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Digitalisation of Africa’s mines could boost productivity

Mineral resources are a critical source of revenue for Africa. In 2019, minerals and fossil fuels accounted for more than a third of exports from at least 60 per cent of African countries. The continent produces around 80 per cent of the world’s platinum, two-thirds of its cobalt, half of its manganese, and a substantial amount of chromium, leaving it in a strong position to benefit from growing demand for these minerals. Moreover, Africa is believed to have some of the world’s largest untapped mineral reserves.

Unfortunately, a lack of systematic geological mapping and exploration means that the full scope of the continent’s resources remains unknown. To unlock mineral-rich African countries’ full potential, mining companies and African governments must embrace Fourth Industrial Revolution (4IR) technologies. Artificial intelligence (AI), automation, and big data can help mining firms limit damage to the environment, improve working conditions, reduce operating costs and boost productivity.

The adoption of efficient renewable-energy systems already is helping the mining sector reduce its environmental impact. Autonomous 4IR technologies complement the clean-energy transition by cutting fuel consumption in processes such as loading, hauling, crushing and drilling. According to one estimate, driverless technology could lead to a 10-15 per cent decrease in fuel use on mine sites.

Better use of data and analytics can improve mine performance as well. Mining companies generate enormous amounts of data throughout their operations, but only a few use it in a way that provides real value. This represents a major missed opportunity, because advanced analytics can optimise mine planning, increase yields and reduce equipment downtime. In South Africa, a 30-year-old mine boosted its mineral recovery by 2 per cent by applying advanced analytics to its main processing steps.

The Syama mine in Mali is another example of a site that has benefited from digitalisation. In 2015, Resolute Mining took over operations at Syama and transformed it into the world’s first purpose-built automated mine. Employees use a fiber-optic network connected to above-ground control centres to manage and monitor all activities, from the clearing of the drill point to extraction, loading, and hauling. Although the initial investment was steep, the changes are expected to cut mining costs by 30 per cent and improve overall efficiency. The machines can operate 22 hours a day, and there is no time lost due to shift changes.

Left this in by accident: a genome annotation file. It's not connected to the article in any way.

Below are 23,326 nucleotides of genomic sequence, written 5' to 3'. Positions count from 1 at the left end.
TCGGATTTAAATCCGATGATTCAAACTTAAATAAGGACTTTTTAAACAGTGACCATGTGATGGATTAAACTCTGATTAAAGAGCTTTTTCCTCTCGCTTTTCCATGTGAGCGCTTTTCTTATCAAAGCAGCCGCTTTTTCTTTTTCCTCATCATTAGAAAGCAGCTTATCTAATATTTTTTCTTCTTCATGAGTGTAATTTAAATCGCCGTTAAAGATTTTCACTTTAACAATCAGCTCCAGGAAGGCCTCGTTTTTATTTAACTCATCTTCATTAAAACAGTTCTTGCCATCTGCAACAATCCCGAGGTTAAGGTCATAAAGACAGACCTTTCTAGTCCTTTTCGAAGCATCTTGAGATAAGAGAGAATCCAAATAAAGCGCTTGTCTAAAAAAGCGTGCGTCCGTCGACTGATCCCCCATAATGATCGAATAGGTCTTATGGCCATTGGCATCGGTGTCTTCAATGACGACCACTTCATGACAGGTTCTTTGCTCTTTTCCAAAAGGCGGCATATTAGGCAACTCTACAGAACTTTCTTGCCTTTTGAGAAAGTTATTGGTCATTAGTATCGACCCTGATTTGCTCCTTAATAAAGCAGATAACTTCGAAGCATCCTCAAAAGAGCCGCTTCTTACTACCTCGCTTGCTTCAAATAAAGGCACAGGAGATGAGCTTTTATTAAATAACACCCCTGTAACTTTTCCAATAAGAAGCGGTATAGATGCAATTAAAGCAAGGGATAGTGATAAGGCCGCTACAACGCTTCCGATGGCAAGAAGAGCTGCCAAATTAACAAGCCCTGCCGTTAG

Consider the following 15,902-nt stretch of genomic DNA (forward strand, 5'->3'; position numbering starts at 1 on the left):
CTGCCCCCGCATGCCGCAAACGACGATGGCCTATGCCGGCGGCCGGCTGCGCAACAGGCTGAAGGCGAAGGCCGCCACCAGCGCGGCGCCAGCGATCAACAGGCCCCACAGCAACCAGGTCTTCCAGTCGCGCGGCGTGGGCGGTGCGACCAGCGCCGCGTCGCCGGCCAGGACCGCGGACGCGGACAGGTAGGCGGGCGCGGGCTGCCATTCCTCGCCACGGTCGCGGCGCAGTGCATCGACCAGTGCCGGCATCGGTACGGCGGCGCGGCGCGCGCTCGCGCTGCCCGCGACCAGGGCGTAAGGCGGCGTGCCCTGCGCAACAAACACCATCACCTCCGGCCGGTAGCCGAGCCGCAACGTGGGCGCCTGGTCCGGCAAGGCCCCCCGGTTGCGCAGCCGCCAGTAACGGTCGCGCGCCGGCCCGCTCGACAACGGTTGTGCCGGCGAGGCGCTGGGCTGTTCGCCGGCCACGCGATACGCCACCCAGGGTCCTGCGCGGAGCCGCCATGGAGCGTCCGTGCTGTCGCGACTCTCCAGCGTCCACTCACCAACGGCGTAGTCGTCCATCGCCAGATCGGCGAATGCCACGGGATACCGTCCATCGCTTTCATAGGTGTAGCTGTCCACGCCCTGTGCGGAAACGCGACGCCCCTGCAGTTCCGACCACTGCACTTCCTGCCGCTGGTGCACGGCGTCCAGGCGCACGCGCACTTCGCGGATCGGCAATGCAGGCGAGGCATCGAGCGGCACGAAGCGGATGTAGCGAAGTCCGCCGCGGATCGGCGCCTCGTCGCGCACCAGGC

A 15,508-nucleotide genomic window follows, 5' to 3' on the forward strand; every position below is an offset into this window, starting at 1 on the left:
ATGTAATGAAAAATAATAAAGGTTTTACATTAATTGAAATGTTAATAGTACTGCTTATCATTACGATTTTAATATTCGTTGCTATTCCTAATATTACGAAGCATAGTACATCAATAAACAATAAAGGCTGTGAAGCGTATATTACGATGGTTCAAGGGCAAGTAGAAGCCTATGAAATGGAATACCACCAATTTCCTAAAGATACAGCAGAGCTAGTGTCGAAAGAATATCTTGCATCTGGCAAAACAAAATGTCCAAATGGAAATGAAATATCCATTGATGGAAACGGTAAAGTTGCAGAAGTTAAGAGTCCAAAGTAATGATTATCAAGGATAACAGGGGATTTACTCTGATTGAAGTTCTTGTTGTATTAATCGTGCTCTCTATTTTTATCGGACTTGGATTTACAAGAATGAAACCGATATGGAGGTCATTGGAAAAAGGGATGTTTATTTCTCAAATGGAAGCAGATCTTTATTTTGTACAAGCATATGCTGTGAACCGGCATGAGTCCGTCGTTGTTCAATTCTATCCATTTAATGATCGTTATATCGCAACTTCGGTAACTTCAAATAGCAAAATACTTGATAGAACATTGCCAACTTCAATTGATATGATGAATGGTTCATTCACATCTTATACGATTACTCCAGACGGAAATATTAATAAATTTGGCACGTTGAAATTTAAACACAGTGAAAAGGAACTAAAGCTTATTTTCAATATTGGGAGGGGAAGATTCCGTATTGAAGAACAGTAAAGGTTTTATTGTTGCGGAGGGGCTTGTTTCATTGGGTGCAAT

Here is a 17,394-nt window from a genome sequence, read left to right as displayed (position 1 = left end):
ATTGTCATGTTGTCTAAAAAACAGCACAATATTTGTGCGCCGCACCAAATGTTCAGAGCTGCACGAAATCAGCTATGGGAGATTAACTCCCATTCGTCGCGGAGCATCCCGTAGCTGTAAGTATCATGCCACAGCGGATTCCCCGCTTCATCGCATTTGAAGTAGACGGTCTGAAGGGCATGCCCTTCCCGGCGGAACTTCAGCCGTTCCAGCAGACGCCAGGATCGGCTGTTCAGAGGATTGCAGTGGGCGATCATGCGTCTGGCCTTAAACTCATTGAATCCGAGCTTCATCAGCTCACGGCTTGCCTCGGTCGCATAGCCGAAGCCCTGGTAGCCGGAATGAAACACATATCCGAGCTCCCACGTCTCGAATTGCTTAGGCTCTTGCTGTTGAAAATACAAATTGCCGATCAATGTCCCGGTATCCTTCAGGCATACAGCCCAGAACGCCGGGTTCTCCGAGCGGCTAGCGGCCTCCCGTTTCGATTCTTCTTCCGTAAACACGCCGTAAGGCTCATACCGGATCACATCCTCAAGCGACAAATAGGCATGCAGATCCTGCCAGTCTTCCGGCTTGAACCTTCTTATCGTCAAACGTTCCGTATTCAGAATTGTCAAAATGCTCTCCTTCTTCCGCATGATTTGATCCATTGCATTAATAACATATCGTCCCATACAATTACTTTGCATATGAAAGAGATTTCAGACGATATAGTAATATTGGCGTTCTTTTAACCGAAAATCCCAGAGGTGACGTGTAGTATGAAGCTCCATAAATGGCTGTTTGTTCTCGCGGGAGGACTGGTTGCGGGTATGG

4IR technologies will define the future of mining. But while they represent tremendous opportunities for boosting productivity, improving safety, and mitigating the environmental impact of mining, they also raise legitimate concerns. Many of the new technology-enabled jobs require skilled workers that the labour market cannot supply, implying limited employment opportunities in the absence of educational and training programmes to reskill workers.

One proposed solution is for mining companies to use the profits gained from the higher margins made possible by the introduction of new technologies to train relevant workers in AI and machine learning. And new curricula in schools can teach the tech skills the next generation will need for 4IR-enabled jobs — including with the mining companies.

Another possibility is for mining companies to encourage the development of other local industries to reduce communities’ dependence on the mine for employment.

In Mauritania, mining companies finance a number of ventures that encourage local economic development, including a jewellery production facility, a brick-making plant and an agricultural cooperative. @Project Syndicate

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